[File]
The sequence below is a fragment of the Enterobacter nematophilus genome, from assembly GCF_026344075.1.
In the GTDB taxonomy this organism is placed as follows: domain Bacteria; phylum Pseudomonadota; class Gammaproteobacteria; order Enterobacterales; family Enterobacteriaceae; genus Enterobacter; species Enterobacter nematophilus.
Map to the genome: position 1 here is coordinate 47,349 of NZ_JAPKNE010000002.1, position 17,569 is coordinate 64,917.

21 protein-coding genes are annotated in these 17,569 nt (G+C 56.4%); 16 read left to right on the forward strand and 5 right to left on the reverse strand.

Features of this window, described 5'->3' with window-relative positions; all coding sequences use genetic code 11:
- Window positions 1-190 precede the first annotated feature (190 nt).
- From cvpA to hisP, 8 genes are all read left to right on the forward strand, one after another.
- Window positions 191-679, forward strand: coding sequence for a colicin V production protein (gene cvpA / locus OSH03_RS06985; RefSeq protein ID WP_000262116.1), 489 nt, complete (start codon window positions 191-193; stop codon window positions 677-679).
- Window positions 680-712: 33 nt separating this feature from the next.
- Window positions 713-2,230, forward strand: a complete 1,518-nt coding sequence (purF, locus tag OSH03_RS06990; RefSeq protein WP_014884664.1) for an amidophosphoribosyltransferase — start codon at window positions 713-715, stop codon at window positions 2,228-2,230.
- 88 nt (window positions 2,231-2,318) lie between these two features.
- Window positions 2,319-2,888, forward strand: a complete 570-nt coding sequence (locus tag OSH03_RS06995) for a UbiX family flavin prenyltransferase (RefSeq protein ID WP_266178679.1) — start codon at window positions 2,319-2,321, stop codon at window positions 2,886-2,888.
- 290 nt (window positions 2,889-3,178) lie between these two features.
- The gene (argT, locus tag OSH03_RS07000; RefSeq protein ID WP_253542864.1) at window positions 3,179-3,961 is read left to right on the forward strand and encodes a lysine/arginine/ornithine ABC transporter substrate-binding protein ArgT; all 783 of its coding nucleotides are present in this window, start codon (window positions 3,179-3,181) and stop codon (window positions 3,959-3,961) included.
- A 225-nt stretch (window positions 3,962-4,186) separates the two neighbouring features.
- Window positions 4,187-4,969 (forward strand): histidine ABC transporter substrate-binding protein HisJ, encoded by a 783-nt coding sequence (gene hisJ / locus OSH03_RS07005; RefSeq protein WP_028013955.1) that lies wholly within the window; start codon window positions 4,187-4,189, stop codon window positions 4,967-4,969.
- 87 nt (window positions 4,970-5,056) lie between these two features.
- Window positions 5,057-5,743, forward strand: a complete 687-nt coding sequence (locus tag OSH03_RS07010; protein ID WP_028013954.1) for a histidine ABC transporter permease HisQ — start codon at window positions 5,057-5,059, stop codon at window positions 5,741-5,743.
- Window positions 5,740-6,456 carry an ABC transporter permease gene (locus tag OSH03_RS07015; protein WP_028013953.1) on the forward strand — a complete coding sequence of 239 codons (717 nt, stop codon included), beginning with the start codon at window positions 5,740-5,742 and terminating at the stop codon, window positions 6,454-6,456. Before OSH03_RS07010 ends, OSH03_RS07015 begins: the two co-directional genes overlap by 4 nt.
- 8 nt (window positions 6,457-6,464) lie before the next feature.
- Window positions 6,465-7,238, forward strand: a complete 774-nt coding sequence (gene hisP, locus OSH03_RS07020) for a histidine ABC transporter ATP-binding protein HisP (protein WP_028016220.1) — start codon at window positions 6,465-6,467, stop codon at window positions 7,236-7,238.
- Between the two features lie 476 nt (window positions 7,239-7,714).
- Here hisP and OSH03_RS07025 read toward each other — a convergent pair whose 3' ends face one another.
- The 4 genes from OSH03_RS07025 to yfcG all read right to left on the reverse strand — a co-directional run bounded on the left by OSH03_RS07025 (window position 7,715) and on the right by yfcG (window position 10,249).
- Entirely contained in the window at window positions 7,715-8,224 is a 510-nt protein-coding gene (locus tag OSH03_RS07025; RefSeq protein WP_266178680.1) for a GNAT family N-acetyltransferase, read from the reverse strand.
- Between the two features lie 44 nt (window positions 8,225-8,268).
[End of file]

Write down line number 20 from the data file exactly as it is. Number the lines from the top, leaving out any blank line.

- 8 nt (window positions 6,457-6,464) lie before the next feature.